Sunday, 25 October 2020

1001 Movies
You Must See Before You Die

1001 Movies You Must See Before You Die
The 2020 edition of 1001 Movies You Must See Before You Die was published earlier this month. Edited by Steven Jay Schneider, the first edition appeared in 2003, minor revisions were made in 2004, and it has been updated annually ever since (2005, 2006, 2007, 2008, 2009, 2010, 2011, 2012, 2013, 2014, 2015, 2016, 2017, 2018, and 2019).

This year’s edition, revised by Ian Hayden Smith, features thirteen new titles. All of the new entries, with one exception, were released in 2019: Once Upon a Time... in Hollywood, Parasite (기생충), For Sama (من أجل سما‎), Little Women, The Farewell (别告诉她), Monos, Booksmart, The Lighthouse, Portrait of a Lady on Fire (Portrait de la jeune fille en feu), Joker, Avengers: Endgame, and Toy Story IV. The exception is Lamerica, from 1994.

Although thirteen films were added, only eleven were deleted, because Avengers: Endgame was combined with Avengers: Infinity War as a single entry, and Toy Story IV was added to the single entry for all of the Toy Story films. The eleven deletions are: A Star Is Born (the Bradley Cooper remake); Vice; The Greatest Showman; Crazy Rich Asians; Mother!; The Shape of Water; Three Billboards Outside Ebbing, Missouri; Wadjda (وجدة‎); American Beauty; Gangs of New York; and The Blue Kite (藍風箏).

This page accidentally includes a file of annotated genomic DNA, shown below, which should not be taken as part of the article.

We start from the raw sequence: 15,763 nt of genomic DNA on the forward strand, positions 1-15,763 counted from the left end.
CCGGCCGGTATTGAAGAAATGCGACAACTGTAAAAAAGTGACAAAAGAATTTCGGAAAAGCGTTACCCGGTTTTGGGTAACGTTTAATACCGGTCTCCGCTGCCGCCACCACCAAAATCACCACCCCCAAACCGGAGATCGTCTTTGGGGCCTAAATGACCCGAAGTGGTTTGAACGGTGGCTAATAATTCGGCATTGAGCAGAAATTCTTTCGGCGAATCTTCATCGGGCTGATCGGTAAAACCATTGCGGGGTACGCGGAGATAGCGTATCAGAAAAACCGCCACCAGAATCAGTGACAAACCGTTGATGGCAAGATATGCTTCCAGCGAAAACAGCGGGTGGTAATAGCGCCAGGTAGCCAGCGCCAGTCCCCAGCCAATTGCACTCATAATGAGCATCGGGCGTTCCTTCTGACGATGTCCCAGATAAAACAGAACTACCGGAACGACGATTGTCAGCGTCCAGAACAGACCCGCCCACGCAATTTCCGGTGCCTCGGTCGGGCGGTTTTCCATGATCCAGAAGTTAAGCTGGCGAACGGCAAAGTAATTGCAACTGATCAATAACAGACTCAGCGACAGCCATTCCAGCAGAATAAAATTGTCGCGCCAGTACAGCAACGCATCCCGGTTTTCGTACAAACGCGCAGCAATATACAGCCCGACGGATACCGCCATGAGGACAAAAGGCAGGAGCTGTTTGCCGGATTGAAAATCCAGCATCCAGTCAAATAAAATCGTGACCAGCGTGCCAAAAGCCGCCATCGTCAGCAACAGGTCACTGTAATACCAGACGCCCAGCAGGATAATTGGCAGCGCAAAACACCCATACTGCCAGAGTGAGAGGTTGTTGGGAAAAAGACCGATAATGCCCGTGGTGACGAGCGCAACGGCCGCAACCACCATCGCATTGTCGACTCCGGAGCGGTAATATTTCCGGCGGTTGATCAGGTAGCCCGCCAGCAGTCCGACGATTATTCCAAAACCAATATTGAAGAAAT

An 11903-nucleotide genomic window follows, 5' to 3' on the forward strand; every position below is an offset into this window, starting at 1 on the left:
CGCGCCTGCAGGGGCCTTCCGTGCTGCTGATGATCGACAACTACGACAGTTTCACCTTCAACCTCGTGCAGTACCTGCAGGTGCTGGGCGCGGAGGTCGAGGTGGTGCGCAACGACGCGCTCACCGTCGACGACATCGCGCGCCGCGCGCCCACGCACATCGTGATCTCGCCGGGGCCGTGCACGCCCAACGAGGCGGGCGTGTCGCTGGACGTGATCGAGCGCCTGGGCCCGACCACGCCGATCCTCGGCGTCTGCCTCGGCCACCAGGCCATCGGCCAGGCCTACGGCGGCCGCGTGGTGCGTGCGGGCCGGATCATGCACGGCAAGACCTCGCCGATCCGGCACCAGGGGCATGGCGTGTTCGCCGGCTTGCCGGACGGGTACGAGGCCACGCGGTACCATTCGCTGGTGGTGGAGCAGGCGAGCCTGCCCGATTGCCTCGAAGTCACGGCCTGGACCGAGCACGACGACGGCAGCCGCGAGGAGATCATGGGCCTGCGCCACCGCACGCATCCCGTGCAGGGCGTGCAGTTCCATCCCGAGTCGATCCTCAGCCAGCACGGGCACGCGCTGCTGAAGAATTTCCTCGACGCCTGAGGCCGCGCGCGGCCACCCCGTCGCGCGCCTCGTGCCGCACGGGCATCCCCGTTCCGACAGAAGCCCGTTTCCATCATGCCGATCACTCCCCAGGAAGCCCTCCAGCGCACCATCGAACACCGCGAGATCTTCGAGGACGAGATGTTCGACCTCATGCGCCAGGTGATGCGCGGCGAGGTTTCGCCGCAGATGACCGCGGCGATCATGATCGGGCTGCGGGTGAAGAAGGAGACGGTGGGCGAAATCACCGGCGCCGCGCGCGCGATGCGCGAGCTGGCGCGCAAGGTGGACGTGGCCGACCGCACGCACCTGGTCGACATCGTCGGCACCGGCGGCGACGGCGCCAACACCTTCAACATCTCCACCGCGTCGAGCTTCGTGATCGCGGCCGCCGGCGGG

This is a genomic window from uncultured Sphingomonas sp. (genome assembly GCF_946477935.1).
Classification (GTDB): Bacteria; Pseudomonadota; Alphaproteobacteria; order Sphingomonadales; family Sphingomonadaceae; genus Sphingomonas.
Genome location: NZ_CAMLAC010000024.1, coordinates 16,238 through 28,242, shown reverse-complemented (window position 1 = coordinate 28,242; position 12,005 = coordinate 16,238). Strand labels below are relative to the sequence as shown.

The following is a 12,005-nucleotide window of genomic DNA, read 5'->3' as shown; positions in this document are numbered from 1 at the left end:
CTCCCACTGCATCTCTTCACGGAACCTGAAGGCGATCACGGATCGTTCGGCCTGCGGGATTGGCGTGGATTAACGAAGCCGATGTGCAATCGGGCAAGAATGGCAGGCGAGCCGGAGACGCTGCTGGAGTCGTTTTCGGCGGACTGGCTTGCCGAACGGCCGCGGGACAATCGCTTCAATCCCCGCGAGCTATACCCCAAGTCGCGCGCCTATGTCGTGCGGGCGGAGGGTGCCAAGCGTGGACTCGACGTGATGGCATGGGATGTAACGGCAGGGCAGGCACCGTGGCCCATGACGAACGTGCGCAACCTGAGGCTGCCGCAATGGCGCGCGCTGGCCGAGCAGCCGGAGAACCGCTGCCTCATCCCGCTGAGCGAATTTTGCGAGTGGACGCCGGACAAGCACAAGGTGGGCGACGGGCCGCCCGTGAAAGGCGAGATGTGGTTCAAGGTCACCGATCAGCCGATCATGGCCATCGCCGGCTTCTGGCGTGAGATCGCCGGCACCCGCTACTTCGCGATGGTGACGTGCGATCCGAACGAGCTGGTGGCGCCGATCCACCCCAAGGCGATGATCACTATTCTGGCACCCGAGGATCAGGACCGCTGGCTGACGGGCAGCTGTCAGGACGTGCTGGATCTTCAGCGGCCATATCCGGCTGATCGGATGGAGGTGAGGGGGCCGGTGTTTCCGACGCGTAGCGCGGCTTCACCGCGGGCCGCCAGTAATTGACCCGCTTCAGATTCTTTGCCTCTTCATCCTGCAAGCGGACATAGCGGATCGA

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Nang Nak

Nang Nak
Lido Connect, in downtown Bangkok, will celebrate Halloween with a screening of Nonzee Nimibutr’s classic horror film Nang Nak (นางนาก) on 31st October. Both a critical and commercial success, the film is one of the most famous adaptations of the Mae Nak ghost story, and one of the milestones of the Thai New Wave.

Tuesday, 20 October 2020

Rage

Rage
Bob Woodward’s Rage was released last month, making headlines with Donald Trump’s admission that he deliberately minimised the threat of coronavirus (“I still like playing it down, because I don’t want to create a panic”). Already, that seems like ancient history, given the variety of jaw-dropping Trump revelations over the past two months: The Atlantic’s story that he called America’s war dead “suckers and losers”, the report in The New York Times that he paid only $750 in income tax and has debts of $400 million; and, of course, his COVID-19 diagnosis.